As the name implies, it's the cheese you come here for, although they do good bread, food and wine too. The star attractions are kept in perfect condition in a giant walk in humidor. You can eat in, but at weekends the queues can be long.

Being rather obsessed by the Cathars I recognised this cross straight away. The label said it was mild and gently nutty... rather like the Cathars themselves. They were dualists who'd observed the world around them and concluded, not entirely unreasonably, that it must be the work of an 'evil' god. Their priests lived in holes in the ground and were determined to be unsullied by his evil matter. Hopefully this cheese came from a 'good' god's matter.

It was raining heavily by now and we were very hungry but still couldn't make up our minds about lunch. So we opted for a place where we didn't have to. Le Relais de Venise L'Entrecote on Marylebone Lane doesn't take bookings and the only choice is how you want your steak cooked.

You get a basic walnut salad first, followed by steak with very authentic frites and a bizarre sauce which had a whiff of Thai green curry about it. The waitress said it was made in France and heated up here, so no-one knew what was in it. Not terribly reassuring. According to the menu the beef comes from Donald Russell and it was very good. All this for £21 which is pretty good value in central London. Douglas chose a Corbieres from the short list, it had a slightly metallic tang which worked well with the bloody beef.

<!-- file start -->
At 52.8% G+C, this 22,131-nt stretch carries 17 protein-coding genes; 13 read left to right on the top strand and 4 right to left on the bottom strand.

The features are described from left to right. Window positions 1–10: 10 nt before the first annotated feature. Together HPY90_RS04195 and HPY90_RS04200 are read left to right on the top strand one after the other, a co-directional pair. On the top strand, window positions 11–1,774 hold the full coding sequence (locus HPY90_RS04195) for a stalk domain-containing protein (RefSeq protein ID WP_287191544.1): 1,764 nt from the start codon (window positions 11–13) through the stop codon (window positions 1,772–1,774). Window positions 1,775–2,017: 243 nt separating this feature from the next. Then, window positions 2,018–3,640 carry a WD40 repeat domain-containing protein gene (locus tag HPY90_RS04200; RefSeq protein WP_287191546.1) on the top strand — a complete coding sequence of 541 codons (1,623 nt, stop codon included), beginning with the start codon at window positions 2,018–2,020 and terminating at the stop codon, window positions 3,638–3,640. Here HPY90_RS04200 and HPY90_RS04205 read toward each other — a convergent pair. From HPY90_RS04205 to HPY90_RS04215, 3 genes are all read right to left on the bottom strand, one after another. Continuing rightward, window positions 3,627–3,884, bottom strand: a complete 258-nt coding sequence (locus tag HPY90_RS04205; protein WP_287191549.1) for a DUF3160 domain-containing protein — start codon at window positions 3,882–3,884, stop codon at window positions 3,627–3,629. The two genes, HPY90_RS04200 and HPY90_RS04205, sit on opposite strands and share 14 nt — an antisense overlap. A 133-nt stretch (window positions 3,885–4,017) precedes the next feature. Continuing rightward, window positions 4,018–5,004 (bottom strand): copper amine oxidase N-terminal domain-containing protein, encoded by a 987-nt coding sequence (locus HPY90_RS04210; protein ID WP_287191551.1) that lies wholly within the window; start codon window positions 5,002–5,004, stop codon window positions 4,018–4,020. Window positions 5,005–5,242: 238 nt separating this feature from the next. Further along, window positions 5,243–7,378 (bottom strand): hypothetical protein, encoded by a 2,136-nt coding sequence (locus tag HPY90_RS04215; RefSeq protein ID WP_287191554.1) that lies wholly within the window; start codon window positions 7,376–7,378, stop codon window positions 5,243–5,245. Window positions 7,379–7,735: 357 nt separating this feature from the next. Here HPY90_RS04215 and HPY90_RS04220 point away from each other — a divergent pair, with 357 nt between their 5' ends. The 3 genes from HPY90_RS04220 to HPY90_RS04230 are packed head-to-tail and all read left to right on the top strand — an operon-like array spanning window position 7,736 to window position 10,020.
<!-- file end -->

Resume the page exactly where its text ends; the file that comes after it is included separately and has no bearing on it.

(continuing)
Le Relais de Venise is essentially a British teenagers take on a Parisian brasserie. All the 'yucky' French stuff is off the menu, just steak and chips remain. Nice steak and chips right enough and the place does have a lovely, buzzy atmosphere.

We popped down Thayer Street for ice cream and coffee in Cocorino.

Amazing ice cream. I tasted a few, incredibly the Sesamo was like an ice cream version of Nutrageous. Despite loving this particular confection, cold and melty seemed wrong, so I went for Pannacotta Caramello, coquettishly the Italian waitress said it was her favourite too. She's not daft.

Bouyed up on sugar and booze we slipped off to Farringdon.

I've wanted to visit St John for years. Founder and chef Fergus Henderson's mantra is if you're going to kill something for food then you'd better give it the respect of eating it all. Admirable, and in his place as it turns out, damn tasty too.

We weren't hungry but had to order one of his signature dishes.